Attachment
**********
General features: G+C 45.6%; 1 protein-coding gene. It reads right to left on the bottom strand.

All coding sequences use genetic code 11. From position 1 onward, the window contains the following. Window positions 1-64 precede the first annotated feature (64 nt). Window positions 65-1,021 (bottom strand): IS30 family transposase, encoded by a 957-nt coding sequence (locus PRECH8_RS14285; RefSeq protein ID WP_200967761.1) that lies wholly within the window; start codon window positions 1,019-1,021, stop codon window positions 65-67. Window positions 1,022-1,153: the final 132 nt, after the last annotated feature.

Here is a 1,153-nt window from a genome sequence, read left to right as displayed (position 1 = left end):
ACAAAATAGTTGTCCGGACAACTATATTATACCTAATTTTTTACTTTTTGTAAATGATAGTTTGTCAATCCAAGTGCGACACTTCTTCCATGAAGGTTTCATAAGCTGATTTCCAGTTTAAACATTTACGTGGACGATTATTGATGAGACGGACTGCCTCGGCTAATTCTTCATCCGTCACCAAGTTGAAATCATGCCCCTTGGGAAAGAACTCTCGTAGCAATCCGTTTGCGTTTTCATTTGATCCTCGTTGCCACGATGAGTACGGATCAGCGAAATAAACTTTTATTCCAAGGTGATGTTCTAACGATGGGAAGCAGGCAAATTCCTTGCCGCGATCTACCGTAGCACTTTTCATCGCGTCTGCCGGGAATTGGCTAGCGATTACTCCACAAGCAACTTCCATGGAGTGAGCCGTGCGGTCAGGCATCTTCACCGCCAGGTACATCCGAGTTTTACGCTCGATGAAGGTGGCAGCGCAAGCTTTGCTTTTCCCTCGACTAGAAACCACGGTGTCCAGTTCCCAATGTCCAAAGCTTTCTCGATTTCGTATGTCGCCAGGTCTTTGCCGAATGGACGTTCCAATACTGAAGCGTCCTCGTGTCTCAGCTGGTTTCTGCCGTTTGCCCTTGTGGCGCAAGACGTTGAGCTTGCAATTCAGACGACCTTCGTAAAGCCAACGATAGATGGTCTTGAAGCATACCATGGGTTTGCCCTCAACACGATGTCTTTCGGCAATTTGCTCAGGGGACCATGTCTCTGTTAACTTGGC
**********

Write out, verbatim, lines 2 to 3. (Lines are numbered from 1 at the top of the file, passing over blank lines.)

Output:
All coding sequences use genetic code 11. From position 1 onward, the window contains the following. Window positions 1-64 precede the first annotated feature (64 nt). Window positions 65-1,021 (bottom strand): IS30 family transposase, encoded by a 957-nt coding sequence (locus PRECH8_RS14285; RefSeq protein ID WP_200967761.1) that lies wholly within the window; start codon window positions 1,019-1,021, stop codon window positions 65-67. Window positions 1,022-1,153: the final 132 nt, after the last annotated feature.

Here is a 1,153-nt window from a genome sequence, read left to right as displayed (position 1 = left end):